Case Studies

Big Brother Gone Good

Monitoring and surveillance show an upside through companies that keep the roads and public spaces safer and more navigable.
This story appears in the September 2008 issue of BizTech Magazine.

Photo: Matt Hawthorne
Smart Start CEO Lamar Ball (left) and CIO Thomas Allison say advanced tracking technology gives the company its edge.

With monitoring and surveillance systems increasingly a part of modern life, the specter of Big Brother makes many people uneasy. But the same technologies that force us to rethink notions of privacy are also making us safer and relieving some of our daily stresses, say security experts and the companies that develop the systems.

 

Ignition interlock services company Smart Start keeps a running tally on its website of the times its technology has blocked a motorist with an over-the-limit blood alcohol level from starting a vehicle — about 5.24 million from the company’s inception in 1992 to July of this year.

Smart Start CEO Lamar Ball, a retired banker, joined the company in 2000 because of the combination of its business potential and public service.

“We’ve worked very hard to expand the company into many more states and jurisdictions,” says Ball. “It was interesting to me because profit incentives and public good were tied together.”

Basic interlock technology connecting a breathalyzer to electronic ignition systems has been around for years without gaining much traction. But improvements in the devices and the reporting technology that delivers monitoring information to courts, along with heightened public awareness of the dangers of drunk driving, have increased the number of courts that use ignition interlock. Smart Start serves jurisdictions in 37 states, with expansion into five more projected before the end of the year.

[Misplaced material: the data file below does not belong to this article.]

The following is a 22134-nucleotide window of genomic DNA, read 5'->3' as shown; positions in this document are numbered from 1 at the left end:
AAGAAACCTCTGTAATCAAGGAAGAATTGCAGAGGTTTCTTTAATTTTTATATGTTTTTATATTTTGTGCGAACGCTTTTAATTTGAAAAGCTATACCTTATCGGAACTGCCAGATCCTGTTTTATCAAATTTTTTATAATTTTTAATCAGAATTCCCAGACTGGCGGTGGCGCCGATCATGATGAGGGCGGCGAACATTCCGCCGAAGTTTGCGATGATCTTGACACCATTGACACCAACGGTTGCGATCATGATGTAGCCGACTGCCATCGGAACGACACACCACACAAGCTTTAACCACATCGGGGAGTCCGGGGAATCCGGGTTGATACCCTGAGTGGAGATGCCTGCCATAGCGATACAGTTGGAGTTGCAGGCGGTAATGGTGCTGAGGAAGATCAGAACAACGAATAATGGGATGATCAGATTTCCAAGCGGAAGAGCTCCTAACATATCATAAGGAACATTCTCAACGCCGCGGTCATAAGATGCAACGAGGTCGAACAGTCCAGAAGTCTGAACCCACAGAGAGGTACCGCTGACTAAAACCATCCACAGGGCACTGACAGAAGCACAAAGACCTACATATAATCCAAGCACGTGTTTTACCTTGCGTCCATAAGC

Smart Start’s customers are courts that mandate the use of ignition interlock devices by motorists convicted of driving while intoxicated. With Smart Start technology in place, each attempt to start a vehicle is electronically recorded. Threshold levels for the breathalyzer and reporting parameters are customized for each jurisdiction. Convicted drivers are required to present their devices to a Smart Start franchise site once a month, so that the data on attempted starts can be downloaded and delivered to the appropriate court.

Smart Start is the fastest-growing ignition interlock service in the nation, claims Ball, who identifies technology as the company’s edge. A new photo ID capability on the device’s end verifies who’s blowing into the breathalyzer, while advanced tracking technology lets the company know where all its units are.

Data from interlock devices is collected at 400 Smart Start franchises and transferred over the Internet to corporate headquarters in Irving, Texas, says CIO Thomas Allison. To ensure security and reliability, the company issues thin-client PCs to franchisees (see sidebar). Once the data is gathered, it is tweaked to meet the specific jurisdiction’s needs and then delivered by whatever technology the customer can accommodate, Allison says.

“We usually e-mail the information and it’s accessible from a web browser, but that’s not where some of the courts are at with technology,” says Allison. “We still fax reports and sometimes we even resort to the post office. We want to serve everybody.”